(to be continued…..)

Dr. Soma Basu, Associate Professor, School of Vedic Studies, Rabindra Bharati University, Kolkata

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Homa Organic Farming for Sustainability and Climate Change Adaptation (Part-II)

-Mr. Anand Gaikwad

(continued from previous article)

For environmental balance and rain induction/cloud formation, the techniques mentioned in ancient Vedic sciences i.e. performance of yajñas are of great importance.

Components of Technology / Methodology

Fully integrated organic farming practices, i.e., components of livestock, biogas slurry, composting of biomass and animal manure, practicing biodiversity, intercropping, rotation of crops etc.

Creation of Resonance Point – Installation of Agnihotra/Trambakam Hut for receiving and broadcasting subtle energies from sun and moon cycles.

Bovine is Divine –  Full and complete integration of cow family with the farm.

Performance of AgnihotraIn Agnihotra the substances used are cow dung cakes, cow ghee, rice, dry–wooden sticks of certain trees, medicinal herbs etc that helps in cleansing of Biosphere. The agronomic practices of performing Agnihotra/Medicinal Homas as fumigation techniques are essential components of Vedic Agriculture or “Homa Farming”.

Biogas Slurry – Enrichment and enhancement of Biogas slurry with effective micro–nutrients/Homa ash/Panchgavya for soil health and Rhizosphere Management.

Panchgavya/Kunapajala – An elixir prepared by using five products of cow i.e. cowdung, cow urine, milk, curd and ghee plus some other ingredients. This works as a nourishing elixir for soil and useful in Rhizosphere and Biosphere Management of the farm.

Cosmic influence of Planets on Plant life –  Rudolf Steiner’s philosophy is that plants grow not only through the fertility of the soil but also with support from cosmos – the rhythms of the sun, moon, planets and wider constellations of the Zodiac. According to Biodynamic principles, the four parts of the plants i.e. root, stem, leaves, flower and fruits correspond to the four classic elements of nature. The Sap inside the plants flow upward or downward according to ascending or descending moon cycle. According to Vedic Sciences, all objects, substances and life patterns in the universe are made from Panchmahabhutas. In “Vrikshyaayurveda of Parashara (By N. N. Sarkar and Roma Sarkar) it is stated that Plants have consciousness and feelings. As a part of plant physiology the text records a concept relating to the transport system inside the plant. The vascular circulating system consists of Syandani and Sira. Of these, Syandani performs the function of transporting elementary fluid (Panchbhautik Rasa) from earth (soil) with the help of roots. Through Sira the fluid circulates both in the inward and outward directions. The rasa is to be conceived (according to Sankhya Darshana of ancient philosophy) right from the basic invisible matter. This rasa nourishes the plant organs with all the derivations of five “Panchmahabhautik elements” viz. “Khsiti (earth)”, “Aap (water)”, “Tej (Solar/Agni)”, “Vayu (air)” and “Aakash (space)”.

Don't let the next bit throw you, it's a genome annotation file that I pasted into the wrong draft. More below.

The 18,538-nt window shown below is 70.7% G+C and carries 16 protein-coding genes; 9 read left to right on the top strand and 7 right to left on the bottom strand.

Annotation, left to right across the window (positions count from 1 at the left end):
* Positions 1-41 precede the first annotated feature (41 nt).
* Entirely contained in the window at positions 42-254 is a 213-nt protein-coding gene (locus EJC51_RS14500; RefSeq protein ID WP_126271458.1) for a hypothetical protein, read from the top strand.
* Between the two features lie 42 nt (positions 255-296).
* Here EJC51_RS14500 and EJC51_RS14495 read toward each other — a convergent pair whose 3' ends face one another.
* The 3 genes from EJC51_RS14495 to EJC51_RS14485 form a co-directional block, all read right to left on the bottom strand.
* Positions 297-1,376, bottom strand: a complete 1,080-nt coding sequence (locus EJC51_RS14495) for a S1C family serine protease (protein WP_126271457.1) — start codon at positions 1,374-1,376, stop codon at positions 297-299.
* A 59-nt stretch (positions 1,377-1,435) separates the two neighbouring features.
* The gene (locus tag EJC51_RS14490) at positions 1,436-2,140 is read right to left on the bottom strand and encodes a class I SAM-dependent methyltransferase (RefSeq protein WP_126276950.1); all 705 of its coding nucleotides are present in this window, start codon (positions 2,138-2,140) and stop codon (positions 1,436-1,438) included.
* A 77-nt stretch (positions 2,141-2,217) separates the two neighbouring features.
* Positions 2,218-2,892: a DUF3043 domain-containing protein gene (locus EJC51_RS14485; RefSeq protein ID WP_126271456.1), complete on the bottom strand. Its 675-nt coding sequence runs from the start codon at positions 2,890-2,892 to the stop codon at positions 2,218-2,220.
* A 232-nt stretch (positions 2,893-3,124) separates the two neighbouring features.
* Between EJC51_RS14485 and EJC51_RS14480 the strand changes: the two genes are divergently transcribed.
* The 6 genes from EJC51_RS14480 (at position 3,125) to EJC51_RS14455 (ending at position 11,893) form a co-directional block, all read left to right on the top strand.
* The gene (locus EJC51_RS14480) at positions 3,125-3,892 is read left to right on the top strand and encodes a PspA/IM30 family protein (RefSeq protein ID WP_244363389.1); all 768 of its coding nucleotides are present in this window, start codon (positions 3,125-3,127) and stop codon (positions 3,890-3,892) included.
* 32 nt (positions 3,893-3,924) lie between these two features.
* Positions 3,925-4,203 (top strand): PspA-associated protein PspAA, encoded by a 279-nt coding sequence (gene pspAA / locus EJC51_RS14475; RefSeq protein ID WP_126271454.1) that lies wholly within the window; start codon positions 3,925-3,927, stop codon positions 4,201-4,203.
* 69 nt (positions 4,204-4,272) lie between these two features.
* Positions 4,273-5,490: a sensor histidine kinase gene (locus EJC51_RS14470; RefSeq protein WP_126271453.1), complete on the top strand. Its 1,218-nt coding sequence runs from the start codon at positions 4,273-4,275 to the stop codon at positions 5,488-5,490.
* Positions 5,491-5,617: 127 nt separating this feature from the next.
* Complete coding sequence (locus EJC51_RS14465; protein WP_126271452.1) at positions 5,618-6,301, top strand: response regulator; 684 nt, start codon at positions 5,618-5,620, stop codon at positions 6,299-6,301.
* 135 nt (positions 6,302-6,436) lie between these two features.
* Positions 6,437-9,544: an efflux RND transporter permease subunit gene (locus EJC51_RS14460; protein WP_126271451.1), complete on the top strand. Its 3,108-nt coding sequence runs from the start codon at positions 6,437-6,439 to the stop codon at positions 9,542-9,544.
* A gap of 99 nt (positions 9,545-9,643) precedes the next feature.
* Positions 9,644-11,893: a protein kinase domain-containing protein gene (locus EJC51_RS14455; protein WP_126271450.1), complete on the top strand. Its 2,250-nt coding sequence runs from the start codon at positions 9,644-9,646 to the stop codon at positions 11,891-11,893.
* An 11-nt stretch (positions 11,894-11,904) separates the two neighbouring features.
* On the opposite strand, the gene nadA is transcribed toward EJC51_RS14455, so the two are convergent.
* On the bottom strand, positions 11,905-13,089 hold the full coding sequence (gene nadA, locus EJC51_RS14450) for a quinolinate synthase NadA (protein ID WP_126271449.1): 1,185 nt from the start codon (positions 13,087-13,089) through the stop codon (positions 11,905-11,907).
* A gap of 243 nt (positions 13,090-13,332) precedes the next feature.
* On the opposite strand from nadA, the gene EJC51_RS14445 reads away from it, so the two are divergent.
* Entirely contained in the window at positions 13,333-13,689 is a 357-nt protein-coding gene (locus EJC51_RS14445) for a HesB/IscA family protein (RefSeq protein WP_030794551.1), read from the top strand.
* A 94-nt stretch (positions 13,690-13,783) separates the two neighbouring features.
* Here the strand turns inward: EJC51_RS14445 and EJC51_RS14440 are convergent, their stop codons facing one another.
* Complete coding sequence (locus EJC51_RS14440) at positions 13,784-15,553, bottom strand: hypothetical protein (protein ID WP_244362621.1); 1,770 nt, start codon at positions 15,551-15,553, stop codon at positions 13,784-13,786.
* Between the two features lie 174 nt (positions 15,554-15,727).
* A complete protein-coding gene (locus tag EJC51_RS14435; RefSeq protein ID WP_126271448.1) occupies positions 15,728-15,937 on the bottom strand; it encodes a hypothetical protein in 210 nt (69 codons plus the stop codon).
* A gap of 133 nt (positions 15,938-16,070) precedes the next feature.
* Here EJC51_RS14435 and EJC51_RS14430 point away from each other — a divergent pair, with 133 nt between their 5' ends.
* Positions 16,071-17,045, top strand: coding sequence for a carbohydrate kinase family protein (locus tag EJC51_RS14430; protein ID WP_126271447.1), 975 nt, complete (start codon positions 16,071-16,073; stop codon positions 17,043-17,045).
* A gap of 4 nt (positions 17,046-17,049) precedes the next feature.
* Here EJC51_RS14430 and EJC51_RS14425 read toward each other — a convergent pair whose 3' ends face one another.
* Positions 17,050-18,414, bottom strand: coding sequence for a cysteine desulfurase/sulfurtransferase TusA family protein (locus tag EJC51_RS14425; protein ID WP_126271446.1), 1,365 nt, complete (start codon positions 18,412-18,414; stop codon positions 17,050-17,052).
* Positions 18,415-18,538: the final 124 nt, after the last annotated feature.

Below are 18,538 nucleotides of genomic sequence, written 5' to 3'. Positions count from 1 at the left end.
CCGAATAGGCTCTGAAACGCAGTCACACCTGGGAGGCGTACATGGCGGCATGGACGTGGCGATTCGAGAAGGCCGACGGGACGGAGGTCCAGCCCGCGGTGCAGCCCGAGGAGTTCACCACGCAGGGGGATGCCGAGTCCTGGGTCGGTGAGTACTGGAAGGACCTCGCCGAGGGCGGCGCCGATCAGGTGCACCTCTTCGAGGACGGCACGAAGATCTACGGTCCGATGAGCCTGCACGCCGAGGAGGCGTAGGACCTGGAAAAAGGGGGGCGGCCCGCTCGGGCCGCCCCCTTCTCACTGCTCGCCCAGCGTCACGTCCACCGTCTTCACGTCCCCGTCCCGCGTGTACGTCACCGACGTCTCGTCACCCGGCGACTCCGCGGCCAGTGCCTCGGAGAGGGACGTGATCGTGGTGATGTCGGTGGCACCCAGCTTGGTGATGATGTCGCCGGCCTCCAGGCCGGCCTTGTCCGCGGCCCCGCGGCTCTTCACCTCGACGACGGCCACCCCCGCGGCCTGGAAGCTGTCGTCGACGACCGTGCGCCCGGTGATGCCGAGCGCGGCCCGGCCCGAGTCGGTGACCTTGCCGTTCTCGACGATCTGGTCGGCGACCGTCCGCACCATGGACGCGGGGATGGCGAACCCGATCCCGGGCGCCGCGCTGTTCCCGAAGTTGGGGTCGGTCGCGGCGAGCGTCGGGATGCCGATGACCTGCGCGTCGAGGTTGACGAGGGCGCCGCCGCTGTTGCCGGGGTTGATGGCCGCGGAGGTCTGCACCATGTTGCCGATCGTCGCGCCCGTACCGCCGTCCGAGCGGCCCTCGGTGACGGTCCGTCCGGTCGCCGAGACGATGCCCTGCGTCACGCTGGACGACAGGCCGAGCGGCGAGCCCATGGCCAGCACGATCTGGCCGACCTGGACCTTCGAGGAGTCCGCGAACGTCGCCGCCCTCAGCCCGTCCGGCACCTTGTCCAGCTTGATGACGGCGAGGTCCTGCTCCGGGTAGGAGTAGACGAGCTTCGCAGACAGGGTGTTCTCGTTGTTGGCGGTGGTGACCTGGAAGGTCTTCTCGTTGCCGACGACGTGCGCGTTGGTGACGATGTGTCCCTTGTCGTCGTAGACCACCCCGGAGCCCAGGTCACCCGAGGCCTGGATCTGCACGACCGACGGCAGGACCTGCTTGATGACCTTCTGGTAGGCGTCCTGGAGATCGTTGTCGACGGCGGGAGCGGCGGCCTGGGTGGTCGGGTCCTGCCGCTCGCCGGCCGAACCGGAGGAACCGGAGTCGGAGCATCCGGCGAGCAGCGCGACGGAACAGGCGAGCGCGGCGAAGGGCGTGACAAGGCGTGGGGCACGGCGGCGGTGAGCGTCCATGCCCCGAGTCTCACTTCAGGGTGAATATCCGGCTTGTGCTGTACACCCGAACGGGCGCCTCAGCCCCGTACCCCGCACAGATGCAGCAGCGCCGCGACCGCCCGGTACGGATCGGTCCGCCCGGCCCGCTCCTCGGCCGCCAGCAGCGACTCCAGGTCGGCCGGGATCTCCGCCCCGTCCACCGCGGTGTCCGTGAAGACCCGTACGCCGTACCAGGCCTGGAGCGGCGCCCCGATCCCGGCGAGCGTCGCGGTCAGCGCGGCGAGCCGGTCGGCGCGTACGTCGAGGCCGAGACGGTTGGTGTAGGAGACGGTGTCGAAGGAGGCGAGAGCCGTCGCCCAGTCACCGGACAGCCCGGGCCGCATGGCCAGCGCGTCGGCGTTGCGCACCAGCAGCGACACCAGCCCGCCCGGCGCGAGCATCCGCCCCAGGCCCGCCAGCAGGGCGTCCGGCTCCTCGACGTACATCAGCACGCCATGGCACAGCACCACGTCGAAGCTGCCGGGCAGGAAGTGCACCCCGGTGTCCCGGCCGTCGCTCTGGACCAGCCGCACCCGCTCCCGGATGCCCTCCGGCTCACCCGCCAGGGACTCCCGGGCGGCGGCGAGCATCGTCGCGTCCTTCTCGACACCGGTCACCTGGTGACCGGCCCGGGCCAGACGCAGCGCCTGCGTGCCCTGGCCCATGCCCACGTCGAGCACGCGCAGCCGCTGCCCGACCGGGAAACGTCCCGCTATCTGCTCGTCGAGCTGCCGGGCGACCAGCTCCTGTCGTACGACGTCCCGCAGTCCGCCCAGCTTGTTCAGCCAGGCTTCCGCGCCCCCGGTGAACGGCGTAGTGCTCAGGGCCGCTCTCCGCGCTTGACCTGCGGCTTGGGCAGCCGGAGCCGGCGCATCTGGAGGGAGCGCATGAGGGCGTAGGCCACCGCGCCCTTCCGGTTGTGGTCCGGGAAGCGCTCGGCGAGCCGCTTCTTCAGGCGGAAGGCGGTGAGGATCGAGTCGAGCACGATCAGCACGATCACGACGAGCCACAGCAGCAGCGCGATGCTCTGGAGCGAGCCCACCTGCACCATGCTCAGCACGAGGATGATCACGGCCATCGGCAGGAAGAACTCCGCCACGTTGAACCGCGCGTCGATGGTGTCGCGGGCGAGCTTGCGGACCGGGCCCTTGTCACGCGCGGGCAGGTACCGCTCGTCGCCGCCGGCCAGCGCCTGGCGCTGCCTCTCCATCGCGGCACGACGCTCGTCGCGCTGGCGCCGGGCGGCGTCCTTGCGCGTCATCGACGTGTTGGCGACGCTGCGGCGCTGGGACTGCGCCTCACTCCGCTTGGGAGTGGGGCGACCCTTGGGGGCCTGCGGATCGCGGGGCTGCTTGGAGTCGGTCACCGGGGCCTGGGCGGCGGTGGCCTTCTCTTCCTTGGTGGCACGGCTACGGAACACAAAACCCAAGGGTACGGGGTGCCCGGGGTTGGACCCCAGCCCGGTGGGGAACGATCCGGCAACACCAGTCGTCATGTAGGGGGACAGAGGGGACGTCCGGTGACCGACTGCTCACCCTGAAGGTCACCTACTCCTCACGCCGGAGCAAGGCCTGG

Just as Biodynamic farming, Homa organic farming is based on yajñas and Life Bio-energy forces, whose main source is the energy from the sun. This Cosmic energy we call it as “Prana-tatva” or “Pranic energy”. In following the principle य॒ज्ञेन॑ कल्पतां प्रा॒णो य॒ज्ञेन॑ कल्पताम्-अपा॒नो य॒ज्ञेन॑ कल्पतां॒ व्या॒नो य॒ज्ञेन॑ कल्पतां॒ चक्षु॑र्-य॒ज्ञेन॑ कल्पता॒ग्॒ श्रोत्रं॑ य॒ज्ञेन॑ कल्पतां॒ मनो॑ य॒ज्ञेन॑ कल्पतां॒ वाग्-य॒ज्ञेन॑ कल्पताम्-आ॒त्मा य॒ज्ञेन॑ कल्पतां य॒ज्ञो य॒ज्ञेन॑ कल्पताम् ॥ as mentioned in Rudram Chamakam (10).

The most important thing about this agricultural methodology which is based on Vedic Sciences is that it recognizes the forces of “Aakash (space)” the fifth element i.e. the subtle energies of both light and sound (Nad-brahma) to enhance the Cosmic influence of planets on plants. Aakash is the mother of all other elements and “Nad” or “Sound” is its most omnipotent and subtlest force, which has capacity to reach Cosmos of Twenty-seven Constellations. Shri Vasant Paranjape in his book “Homa Therapy – our Last Chance” says “when these specific mantras are uttered at the specific times of sunrise/sunset “RESONANCE” takes place in the pyramid.  The most powerful effect is with the word “SWAHA”. It is the Resonance which heals.” This is how plant plagues and epidemics go away. Resonance plays vital part in natural phenomena.  He further says “when Mantras are done in conjunction with Homa fires the vibrations from mantras become locked up in the ash and therefore ash becomes more powerful under this method to heal atmosphere and create conducive Biosphere for healthy growth of plants and animal life.”

Nakshatra-wise rain-forecast and performance of Homas according to astronomical positions of constellations for attracting influence of cosmic forces on plants / animals and for rain-induction is the area of research that leads to preparation of location based specific agro-climatic calendar. This will be another dimension of Homa farming. Additionally, it is also proposed to study the effect of ashes from Samidhas of Yajñyiya Vrikshas used during Havans. The relationship of Agnihotra/Yajñas, environment and Agriculture are explained in the following diagram:diagram

Thus, these practices based on Vedic Sciences and recommended in texts like “Vruksha Ayurveda of Parashar, Kashyapiya Krishi Sukti, Brihit Samhita by Varah Mihir” are helpful in Biosphere Management for healthy plant / animal life and human life.

-Mr. Anand Gaikwad, Krishi Bhushan Sendriya  Sheti  M. S. & Retd. Executive Director/Company Secretary

 

Imparting Indian Culture : A Global Perspective – II

Continued from Part-I

The Inwardness of Indian Mind